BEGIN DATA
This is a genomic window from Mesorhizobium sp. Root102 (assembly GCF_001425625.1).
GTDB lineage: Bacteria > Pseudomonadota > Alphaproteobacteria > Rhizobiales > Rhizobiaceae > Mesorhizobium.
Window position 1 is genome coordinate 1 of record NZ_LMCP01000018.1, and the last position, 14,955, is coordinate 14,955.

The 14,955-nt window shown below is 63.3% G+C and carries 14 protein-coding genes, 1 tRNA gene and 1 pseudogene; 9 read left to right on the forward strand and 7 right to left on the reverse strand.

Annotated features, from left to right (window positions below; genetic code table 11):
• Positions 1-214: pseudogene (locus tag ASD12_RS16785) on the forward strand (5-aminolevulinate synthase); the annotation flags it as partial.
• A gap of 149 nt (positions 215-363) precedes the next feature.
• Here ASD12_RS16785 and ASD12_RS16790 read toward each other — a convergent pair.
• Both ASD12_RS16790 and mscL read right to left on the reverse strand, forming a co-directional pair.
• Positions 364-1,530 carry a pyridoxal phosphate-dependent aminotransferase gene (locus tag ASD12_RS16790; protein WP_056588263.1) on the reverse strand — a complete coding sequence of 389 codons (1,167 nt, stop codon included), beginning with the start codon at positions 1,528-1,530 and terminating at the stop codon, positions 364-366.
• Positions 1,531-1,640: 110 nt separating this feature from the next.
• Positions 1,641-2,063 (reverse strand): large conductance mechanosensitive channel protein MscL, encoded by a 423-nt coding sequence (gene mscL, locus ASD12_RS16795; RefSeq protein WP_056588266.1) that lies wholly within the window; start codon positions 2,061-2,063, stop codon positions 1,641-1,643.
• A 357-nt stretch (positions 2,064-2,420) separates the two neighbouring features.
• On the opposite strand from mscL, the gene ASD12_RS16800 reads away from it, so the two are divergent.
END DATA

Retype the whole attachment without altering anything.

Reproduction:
This is a genomic window from Mesorhizobium sp. Root102 (assembly GCF_001425625.1).
GTDB lineage: Bacteria > Pseudomonadota > Alphaproteobacteria > Rhizobiales > Rhizobiaceae > Mesorhizobium.
Window position 1 is genome coordinate 1 of record NZ_LMCP01000018.1, and the last position, 14,955, is coordinate 14,955.

The 14,955-nt window shown below is 63.3% G+C and carries 14 protein-coding genes, 1 tRNA gene and 1 pseudogene; 9 read left to right on the forward strand and 7 right to left on the reverse strand.

Annotated features, from left to right (window positions below; genetic code table 11):
• Positions 1-214: pseudogene (locus tag ASD12_RS16785) on the forward strand (5-aminolevulinate synthase); the annotation flags it as partial.
• A gap of 149 nt (positions 215-363) precedes the next feature.
• Here ASD12_RS16785 and ASD12_RS16790 read toward each other — a convergent pair.
• Both ASD12_RS16790 and mscL read right to left on the reverse strand, forming a co-directional pair.
• Positions 364-1,530 carry a pyridoxal phosphate-dependent aminotransferase gene (locus tag ASD12_RS16790; protein WP_056588263.1) on the reverse strand — a complete coding sequence of 389 codons (1,167 nt, stop codon included), beginning with the start codon at positions 1,528-1,530 and terminating at the stop codon, positions 364-366.
• Positions 1,531-1,640: 110 nt separating this feature from the next.
• Positions 1,641-2,063 (reverse strand): large conductance mechanosensitive channel protein MscL, encoded by a 423-nt coding sequence (gene mscL, locus ASD12_RS16795; RefSeq protein WP_056588266.1) that lies wholly within the window; start codon positions 2,061-2,063, stop codon positions 1,641-1,643.
• A 357-nt stretch (positions 2,064-2,420) separates the two neighbouring features.
• On the opposite strand from mscL, the gene ASD12_RS16800 reads away from it, so the two are divergent.